XV.—A chemical investigation of the constituents of Indian and American Podophyllum (Podophyllum emodi and Podophyllum peltatum)

Wyndham R. Dunstan, T. A. Henry
1898 Journal of the Chemical Society Transactions  
The chemical constituents of the rhizome of the AmericanPodophylZum pltatum have, however, been made the subject of several investigations, First, in 1832, Hodgson prepared the mixture of resins known and largely used in medicine as " podophyllin," by precipitating a concentrated alcoholic extract of the rhizome with water ; this is now manufactured on a large scale, and is the form in which ' podophyllum ' is usually administered as a drug. The first important contribution to the chemistry of
more » ... o the chemistry of podophyllum was that made by Podwyssotski (Phamn. Journ., [iii], 12, 317, 1011); this chemist showed that the rhizome did not, as was previously supposed, contain the alkaloid berberine; he isolated from it three substances which he named podophyllotoxin, podophyllic acid, and podophylloquercetin respectively. To the first of these he attributed the characteristic purgative action of the drug, but the others he believed to be physiologically inert ; the first two he did not succeed in obtaining in a crystalline condition, the third was a crystalline, yellow colouring matter. H e further showed that when podophyllotoxin is acted on by a1 kaline solutions, it is decomposed, furnishing two new substance8, one crystallising in long needles with a silky lustre, which he named picropodophyllin, and the other a gelatinous substance having the characters of an acid, which he called picropodophyllic acid. Kursten (Arch. Phurm., 1891, 228, 220-248), who considerably VOL. LXXIIT. P 189 1).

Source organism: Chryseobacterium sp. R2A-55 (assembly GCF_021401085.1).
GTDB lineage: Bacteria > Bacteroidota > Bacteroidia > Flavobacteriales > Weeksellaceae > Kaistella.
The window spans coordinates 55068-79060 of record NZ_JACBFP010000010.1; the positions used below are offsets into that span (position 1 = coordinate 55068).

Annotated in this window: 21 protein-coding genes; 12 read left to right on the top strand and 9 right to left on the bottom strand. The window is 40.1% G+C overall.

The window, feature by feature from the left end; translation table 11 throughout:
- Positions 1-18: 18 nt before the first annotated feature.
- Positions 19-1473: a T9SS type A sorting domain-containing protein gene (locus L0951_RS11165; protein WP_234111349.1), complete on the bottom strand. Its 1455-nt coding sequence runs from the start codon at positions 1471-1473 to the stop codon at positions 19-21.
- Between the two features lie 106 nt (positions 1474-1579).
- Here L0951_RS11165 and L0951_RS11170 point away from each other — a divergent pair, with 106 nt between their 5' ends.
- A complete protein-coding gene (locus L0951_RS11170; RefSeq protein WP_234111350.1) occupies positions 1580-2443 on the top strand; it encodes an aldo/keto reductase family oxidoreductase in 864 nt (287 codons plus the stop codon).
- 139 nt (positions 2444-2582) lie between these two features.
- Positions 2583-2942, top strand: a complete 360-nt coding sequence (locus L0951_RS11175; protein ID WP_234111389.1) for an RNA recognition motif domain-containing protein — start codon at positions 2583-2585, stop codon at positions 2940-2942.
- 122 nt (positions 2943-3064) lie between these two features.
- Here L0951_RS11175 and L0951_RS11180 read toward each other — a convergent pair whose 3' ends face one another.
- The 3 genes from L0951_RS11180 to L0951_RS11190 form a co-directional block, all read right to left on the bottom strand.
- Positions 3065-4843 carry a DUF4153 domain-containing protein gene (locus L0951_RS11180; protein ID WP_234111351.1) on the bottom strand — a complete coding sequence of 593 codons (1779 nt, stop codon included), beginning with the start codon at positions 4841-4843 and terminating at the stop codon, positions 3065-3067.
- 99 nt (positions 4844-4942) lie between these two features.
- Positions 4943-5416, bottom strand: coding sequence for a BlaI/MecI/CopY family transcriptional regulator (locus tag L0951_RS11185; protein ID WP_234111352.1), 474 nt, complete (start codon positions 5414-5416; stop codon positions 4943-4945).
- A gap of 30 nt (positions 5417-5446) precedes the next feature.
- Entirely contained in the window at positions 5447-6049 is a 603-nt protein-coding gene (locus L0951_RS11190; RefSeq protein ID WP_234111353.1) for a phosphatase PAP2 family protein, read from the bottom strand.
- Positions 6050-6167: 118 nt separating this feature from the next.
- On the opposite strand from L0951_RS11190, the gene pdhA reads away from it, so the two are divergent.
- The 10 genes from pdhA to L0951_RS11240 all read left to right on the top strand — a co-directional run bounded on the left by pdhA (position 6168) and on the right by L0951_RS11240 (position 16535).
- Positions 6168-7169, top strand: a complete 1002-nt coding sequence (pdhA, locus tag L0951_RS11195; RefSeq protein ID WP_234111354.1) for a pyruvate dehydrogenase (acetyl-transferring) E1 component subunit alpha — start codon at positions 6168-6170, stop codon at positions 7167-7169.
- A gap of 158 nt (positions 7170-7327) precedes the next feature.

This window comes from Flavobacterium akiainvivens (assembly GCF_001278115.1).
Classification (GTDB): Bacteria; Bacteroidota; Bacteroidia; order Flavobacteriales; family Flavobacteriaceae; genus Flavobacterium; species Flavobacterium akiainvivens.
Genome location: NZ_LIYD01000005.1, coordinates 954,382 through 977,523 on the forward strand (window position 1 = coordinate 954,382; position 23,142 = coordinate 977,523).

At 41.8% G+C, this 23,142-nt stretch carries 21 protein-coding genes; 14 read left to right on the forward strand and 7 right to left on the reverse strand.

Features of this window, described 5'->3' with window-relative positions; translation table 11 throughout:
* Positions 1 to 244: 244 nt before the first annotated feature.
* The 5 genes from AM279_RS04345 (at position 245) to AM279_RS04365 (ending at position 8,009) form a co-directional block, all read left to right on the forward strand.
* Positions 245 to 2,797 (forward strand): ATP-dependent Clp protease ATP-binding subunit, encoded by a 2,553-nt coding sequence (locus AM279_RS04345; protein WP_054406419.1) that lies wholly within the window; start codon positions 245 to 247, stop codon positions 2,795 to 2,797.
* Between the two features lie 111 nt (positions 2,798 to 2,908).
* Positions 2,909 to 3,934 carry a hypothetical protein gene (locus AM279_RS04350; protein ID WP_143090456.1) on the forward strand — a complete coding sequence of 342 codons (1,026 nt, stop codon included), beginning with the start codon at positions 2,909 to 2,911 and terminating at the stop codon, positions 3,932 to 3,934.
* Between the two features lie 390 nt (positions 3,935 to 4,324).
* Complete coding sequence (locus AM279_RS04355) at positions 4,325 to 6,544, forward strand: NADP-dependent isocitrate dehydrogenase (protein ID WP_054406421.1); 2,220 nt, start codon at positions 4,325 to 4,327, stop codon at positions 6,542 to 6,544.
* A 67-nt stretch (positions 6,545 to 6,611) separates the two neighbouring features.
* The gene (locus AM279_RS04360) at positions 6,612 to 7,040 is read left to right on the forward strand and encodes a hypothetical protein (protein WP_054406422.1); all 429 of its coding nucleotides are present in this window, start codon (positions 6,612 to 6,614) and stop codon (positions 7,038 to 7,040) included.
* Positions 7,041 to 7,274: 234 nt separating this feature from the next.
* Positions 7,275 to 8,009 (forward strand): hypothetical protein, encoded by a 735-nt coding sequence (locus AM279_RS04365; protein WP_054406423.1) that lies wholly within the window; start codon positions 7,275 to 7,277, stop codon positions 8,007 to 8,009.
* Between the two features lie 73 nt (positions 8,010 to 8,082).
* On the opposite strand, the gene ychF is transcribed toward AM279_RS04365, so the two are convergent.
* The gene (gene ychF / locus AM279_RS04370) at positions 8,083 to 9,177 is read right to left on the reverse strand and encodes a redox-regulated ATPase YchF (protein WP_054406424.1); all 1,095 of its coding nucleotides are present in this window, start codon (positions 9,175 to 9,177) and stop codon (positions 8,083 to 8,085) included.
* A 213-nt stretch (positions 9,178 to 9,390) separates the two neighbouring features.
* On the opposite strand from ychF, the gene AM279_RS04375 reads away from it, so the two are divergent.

doi:10.1039/ct8987300209 fatcat:qbthmmwjtbantcv5m7avlheksq